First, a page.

Match isn't a bad app, but it certainly isn't one of my favorites. It is like a slightly better version of POF. You can limit your search radius, and the quality of people on it are better. The issue here is that anyone can message anybody, and you have the same issues you have with POF. Women get overwhelmed and rarely message you back.

Hily:

I just started playing with this app, and to me it is like Tinder and POF had a bastard love child. You have all of the swiping goodness you have with Tinder, but the range filter is completely worthless. In fact, it is even worse than POF.

I have my max range set at 35 miles, and I am constantly seeing chicks from Pittsburgh or Sacramento. Ladies and gentlemen, I've already established above that I won't drive 100 miles. What on God's green Earth makes you think I'm going to buy a plane ticket and fly to Pittsburgh?! It's a waste of time, and you are inviting scammers!

Some good things about this app are that the interface is pretty nice, and you can't message anyone unless you've matched with them. This is very important in an app in my opinion!

Hinge:

This is another newer app that I've just started using. There aren't a whole lot of people on it in my area yet, so I haven't had the opportunity to dig in too much. I like what I see so far though.

This app gives you a very minimalist profile, which is nice because when you have too much in your profile I feel like people judge you before even getting to know you. It also gives you a couple of "prompts" that other users can like individually and strike up a conversation with.

I'd say the drawback is that again, anyone can comment on your prompts, which leads to women getting overwhelmed and not wanting to check their inbox. Still, this seems like an improvement over Match and POF.

Bumble:

This app at first seemed like it would be my favorite. It is almost just like Tinder in my opinion, but you have expanded profiles and the biggest thing is that women must make the first move.

That, kind of makes me wonder about lesbians using the site then... Who gets to make the first move there?

What about gay men? Do they not even get to message each other? I digress...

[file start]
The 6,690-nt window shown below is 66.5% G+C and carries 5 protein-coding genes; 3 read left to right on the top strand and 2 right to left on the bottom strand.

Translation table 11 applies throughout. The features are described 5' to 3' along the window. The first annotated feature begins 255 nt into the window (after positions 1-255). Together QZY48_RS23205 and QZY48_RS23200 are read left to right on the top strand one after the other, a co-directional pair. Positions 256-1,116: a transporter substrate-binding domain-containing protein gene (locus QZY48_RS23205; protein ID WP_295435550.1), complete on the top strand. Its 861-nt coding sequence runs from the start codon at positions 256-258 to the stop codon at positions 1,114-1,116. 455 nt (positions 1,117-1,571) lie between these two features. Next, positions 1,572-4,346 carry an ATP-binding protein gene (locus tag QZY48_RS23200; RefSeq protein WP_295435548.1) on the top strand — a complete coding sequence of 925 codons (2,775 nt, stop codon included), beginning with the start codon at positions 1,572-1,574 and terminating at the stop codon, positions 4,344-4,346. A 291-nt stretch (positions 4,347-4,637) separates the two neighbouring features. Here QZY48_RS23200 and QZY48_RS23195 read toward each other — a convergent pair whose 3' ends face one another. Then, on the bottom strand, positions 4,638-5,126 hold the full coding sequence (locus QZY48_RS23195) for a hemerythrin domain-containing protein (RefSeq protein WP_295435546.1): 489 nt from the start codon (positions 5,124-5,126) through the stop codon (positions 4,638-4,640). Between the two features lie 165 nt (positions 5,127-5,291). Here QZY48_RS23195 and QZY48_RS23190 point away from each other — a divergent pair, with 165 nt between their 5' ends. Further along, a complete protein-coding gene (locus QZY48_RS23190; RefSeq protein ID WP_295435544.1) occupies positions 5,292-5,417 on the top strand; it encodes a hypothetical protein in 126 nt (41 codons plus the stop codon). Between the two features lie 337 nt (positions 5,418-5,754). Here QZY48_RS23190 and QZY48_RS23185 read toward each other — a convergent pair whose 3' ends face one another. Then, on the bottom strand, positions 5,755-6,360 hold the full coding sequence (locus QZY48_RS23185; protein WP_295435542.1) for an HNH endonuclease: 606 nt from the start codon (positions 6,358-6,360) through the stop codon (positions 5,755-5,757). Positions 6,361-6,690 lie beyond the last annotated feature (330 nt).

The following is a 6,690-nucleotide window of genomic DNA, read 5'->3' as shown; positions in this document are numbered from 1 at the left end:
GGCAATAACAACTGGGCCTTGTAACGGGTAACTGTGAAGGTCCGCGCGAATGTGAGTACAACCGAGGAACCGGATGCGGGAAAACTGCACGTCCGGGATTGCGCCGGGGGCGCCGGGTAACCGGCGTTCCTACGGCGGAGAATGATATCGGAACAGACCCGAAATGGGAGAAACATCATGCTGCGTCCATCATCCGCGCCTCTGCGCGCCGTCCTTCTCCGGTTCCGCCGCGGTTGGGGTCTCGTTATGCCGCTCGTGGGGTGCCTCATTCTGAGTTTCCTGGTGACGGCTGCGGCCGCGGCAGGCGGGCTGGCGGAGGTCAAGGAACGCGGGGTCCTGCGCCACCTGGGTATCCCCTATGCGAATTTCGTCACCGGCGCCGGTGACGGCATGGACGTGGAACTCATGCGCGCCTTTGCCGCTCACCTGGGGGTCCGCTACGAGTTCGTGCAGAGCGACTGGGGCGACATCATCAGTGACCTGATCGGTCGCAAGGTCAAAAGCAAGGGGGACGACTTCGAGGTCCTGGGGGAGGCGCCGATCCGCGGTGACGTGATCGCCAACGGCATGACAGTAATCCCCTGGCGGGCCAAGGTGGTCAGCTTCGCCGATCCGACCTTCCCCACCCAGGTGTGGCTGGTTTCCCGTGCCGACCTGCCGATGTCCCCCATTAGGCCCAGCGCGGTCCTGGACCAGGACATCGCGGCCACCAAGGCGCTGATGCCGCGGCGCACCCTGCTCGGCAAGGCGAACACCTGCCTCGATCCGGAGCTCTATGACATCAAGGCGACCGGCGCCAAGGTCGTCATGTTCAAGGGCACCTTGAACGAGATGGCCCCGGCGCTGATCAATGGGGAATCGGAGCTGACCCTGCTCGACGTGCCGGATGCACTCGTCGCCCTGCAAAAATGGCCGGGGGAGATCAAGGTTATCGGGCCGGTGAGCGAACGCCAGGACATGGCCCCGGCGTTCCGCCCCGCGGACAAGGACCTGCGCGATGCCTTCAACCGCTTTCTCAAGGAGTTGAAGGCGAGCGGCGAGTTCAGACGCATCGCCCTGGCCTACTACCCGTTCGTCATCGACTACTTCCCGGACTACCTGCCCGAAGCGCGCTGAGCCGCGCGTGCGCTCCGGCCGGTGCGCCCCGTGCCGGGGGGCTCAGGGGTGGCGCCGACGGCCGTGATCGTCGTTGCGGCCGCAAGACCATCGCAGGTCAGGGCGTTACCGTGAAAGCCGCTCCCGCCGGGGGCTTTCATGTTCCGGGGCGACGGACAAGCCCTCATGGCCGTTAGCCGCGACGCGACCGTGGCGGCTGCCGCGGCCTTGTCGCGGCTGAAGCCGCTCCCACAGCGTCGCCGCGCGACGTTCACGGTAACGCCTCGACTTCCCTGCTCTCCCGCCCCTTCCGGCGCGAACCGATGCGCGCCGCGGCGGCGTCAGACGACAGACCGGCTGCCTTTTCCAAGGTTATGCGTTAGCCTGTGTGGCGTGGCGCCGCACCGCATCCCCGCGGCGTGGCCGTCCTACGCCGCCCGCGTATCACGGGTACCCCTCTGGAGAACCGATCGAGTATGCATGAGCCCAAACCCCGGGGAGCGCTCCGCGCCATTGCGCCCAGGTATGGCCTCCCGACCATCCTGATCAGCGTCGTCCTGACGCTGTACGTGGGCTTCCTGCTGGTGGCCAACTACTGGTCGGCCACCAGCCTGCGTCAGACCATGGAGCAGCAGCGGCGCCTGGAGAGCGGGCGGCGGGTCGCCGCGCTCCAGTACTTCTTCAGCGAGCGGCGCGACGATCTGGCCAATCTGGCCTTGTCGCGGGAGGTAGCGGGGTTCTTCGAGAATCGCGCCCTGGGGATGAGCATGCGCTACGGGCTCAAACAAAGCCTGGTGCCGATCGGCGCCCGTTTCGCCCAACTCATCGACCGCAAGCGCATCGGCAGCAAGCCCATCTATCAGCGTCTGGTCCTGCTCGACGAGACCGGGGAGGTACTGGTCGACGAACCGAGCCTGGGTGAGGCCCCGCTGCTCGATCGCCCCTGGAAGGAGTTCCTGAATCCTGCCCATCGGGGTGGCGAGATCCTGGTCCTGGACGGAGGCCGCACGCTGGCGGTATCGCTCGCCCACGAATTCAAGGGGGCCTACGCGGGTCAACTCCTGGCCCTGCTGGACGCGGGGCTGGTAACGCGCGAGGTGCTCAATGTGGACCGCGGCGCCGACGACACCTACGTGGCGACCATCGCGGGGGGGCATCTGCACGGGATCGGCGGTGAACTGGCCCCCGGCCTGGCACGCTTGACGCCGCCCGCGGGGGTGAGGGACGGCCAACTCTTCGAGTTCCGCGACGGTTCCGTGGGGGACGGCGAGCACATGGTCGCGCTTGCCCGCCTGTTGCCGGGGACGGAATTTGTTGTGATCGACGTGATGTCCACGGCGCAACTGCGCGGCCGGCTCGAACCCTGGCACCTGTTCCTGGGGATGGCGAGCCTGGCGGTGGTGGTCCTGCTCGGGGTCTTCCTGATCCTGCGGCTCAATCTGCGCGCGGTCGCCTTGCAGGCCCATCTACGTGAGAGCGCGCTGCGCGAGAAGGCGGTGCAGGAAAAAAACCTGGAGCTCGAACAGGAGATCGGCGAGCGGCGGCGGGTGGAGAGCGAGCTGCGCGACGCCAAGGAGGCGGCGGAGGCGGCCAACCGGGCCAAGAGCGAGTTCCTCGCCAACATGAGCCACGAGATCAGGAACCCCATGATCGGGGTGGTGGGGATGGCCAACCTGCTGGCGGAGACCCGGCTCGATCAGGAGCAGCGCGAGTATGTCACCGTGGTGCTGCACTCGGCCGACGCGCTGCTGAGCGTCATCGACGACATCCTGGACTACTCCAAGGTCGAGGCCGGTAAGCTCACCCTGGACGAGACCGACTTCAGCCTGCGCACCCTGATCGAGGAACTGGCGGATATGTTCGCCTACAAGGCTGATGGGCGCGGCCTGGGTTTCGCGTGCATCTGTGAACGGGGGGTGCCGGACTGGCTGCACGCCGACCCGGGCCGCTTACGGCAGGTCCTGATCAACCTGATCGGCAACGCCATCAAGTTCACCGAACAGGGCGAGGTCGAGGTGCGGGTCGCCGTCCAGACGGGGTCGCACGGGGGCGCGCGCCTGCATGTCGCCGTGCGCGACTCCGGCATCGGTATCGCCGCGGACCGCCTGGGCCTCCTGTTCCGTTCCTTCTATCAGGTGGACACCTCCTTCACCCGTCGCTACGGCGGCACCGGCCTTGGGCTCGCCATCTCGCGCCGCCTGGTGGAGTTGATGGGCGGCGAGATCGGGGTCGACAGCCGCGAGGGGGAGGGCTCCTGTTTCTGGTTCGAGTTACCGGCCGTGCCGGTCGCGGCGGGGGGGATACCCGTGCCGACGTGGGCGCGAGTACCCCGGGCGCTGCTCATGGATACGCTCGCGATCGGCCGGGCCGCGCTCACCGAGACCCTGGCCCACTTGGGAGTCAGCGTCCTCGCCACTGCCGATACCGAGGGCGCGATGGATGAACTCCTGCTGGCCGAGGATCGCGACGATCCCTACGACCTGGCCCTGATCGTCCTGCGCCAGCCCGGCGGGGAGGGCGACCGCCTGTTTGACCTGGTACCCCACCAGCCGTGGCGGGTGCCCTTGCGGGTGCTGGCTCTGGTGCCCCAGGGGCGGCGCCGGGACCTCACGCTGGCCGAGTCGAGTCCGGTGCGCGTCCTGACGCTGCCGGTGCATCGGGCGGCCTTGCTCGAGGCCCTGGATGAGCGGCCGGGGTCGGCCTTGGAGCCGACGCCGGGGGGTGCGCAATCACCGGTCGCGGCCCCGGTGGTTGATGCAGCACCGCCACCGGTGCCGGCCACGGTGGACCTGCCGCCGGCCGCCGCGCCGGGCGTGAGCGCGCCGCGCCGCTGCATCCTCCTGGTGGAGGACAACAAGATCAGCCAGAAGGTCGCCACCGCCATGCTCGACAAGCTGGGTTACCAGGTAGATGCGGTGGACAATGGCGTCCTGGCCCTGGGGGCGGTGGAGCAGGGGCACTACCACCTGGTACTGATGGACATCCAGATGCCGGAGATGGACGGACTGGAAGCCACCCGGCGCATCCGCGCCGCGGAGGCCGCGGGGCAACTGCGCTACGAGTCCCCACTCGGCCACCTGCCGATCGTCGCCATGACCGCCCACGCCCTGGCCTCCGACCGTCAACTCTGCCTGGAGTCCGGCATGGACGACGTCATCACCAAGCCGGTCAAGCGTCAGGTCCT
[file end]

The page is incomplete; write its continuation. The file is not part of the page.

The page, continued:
Anyway, the interface is nice and there seems to be a decent number of quality users in my area. The drawback comes to that women must make the first move rule. I honestly don't think most women WANT to make the first move. They get too nervous! I have had countless matches that eventually time out because women don't want to make the first move on the app! It's kind of ridiculous if you ask me.

Ladies, if you are too scared to make the first move then this app is NOT for you!

I mean, if you look at the issue above with Match, POF and Hily you would think that would be appealing for women. The conversation can only start if THEY start it. Well, I guess the creators are ahead of their time with the women's equality movement, because it seems that women are still old fashioned... At least in my area. They prefer that the guy initiates the conversation.

A good thing about this app is that if you don't like someone, you can un-match them and they disappear forever. Tinder has the same feature. Some might find it rude, but if you've only been messaging for a little bit, or only been on one or two dates, do you really owe them anything?

Tinder:

Last, but certainly not least is the king of the dating apps in my opinion. A lot of folks think of Tinder as a hook-up app, but it's not. I mean, it can be, but that's not the only thing it is good for. I met my aforementioned smoke show girlfriend on Tinder at the end of 2014 and we ended up dating for four and a half years!

Meira Gebel just wrote a piece on Business Insider about how she met her husband on Tinder. So again, it isn't just for hooking up!